While you’re in the town you’ll need to grab something to eat. L’Ape 50 is just on the outer parts of the medieval section of town, and the perfect place to grab lunch with excellent panini and salads. There is also the cheaper option of Da Pippo offering fantastic paninis served from behind a counter. There are also plenty of bars, to grab a quick cafe while you’re at it.

Those staying longer in town, or those who have it in their budget, should enjoy a fantastic meal at Sibilla. The restaurant’s outdoor garden offers views of the old Gregoriano bridge and the waterfalls that descend down from the town. The tables in the back of the restaurant circle around an ancient Roman temple and offer a rare chance for fine dining in ancient history. Sibilla has been in operation for almost three hundred years. The restaurant has attracted a few celebrities and politicians over the years; I will let them list a few “King Frederick William III of Prussia, Prince Jerome Napoleon, Gabriele D’Annunzioand Pietro Mascagni; Today Secretaries of State and Vice-Presidents of the USA, Hiroito the Emperor of Japan, Princess Margaret of Inghileterra, singer Yoko Ono and the first man on the moon Neil Armstrong.”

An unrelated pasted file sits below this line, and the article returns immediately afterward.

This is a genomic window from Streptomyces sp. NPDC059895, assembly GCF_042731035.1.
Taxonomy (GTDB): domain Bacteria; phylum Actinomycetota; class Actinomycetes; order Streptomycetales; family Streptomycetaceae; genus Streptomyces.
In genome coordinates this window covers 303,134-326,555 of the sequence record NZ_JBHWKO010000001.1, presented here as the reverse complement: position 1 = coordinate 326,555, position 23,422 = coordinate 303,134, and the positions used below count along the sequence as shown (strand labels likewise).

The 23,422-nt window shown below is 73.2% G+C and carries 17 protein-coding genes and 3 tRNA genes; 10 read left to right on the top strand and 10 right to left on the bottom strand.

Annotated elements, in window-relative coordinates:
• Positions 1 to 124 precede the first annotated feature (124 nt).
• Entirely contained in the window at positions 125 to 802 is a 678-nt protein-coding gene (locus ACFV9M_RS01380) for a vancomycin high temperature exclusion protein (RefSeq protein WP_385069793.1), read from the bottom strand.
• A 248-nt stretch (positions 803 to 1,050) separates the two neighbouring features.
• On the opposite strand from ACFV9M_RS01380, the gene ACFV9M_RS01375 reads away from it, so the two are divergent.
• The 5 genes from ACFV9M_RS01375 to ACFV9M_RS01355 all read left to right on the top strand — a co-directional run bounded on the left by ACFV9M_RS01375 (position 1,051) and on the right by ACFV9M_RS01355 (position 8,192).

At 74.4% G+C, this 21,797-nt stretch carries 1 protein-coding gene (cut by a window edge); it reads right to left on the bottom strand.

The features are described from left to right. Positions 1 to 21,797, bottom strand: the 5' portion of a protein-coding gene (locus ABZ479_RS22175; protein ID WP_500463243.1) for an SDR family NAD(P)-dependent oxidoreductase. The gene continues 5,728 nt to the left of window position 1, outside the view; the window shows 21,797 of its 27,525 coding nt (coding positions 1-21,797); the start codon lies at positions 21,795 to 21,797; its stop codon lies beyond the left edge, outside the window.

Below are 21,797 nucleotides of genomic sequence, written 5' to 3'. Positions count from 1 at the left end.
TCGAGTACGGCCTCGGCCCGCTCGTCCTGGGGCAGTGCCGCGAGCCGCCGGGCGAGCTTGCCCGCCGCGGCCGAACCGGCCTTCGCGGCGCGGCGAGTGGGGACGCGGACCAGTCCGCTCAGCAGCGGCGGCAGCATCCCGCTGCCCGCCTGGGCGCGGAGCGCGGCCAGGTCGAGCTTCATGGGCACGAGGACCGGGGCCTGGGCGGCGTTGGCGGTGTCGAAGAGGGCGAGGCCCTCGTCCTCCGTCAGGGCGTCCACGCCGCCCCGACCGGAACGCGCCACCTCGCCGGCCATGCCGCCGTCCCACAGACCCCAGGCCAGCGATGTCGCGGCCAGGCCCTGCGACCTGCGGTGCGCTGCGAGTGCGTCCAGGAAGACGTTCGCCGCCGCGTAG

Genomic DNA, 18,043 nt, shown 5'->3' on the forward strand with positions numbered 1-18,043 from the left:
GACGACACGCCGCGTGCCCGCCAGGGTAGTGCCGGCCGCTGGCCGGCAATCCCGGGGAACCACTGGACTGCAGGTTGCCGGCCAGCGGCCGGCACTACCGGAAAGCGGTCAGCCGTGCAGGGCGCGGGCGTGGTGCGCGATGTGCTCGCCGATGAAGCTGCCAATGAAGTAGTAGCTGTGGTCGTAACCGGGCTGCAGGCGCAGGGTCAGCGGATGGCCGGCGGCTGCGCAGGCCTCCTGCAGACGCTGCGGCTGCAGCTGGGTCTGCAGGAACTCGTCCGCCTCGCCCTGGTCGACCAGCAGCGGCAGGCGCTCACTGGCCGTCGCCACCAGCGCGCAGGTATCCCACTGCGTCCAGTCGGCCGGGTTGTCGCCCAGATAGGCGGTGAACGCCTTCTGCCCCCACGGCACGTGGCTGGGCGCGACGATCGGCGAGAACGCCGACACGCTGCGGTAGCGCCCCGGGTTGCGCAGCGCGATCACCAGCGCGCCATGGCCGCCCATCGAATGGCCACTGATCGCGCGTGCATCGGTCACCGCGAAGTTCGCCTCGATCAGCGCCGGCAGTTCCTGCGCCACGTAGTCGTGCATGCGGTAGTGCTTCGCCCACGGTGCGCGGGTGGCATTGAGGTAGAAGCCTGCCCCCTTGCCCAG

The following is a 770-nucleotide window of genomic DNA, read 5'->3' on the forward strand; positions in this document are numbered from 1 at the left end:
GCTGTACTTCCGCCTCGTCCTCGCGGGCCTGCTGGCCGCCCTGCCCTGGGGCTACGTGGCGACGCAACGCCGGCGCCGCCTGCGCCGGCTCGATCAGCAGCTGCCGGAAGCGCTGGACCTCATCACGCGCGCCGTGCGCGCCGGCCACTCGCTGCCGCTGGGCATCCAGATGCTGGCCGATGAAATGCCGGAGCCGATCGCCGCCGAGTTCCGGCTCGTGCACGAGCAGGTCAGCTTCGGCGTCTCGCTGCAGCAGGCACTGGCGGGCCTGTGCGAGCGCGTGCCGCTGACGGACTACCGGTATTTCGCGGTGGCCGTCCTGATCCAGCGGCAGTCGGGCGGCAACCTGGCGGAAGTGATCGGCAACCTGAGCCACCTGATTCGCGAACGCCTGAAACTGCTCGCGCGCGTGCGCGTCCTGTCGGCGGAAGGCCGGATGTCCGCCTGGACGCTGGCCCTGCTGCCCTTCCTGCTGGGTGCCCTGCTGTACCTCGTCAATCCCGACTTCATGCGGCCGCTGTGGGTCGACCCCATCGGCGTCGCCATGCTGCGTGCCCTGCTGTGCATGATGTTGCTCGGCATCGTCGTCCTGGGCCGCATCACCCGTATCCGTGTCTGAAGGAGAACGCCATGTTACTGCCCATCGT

Sibilla Roman Temple Tivoli

Where to Stay in Tivoli

You have two great ways to go when staying in Tivoli. You can select from any of the wonderful Bed & Breakfasts available in town or you can rent your own apartment. We were on a budget and opted for renting our own apartment, in order to cook some of our own meals.

We loved our stay and would definitely recommend staying with Pietro and Alessia, check out their listing here. If it’s your first time using AirBnb click on this link to get €18 off your first rental.

Notable Sites to see in Tivoli

  • Villa Adriana
  • Parco Villa Gregoriana
  • Rocca Pia Castle
  • Villa D’este

Transport To and Around Italy

Dolomites Superski Pass Trentino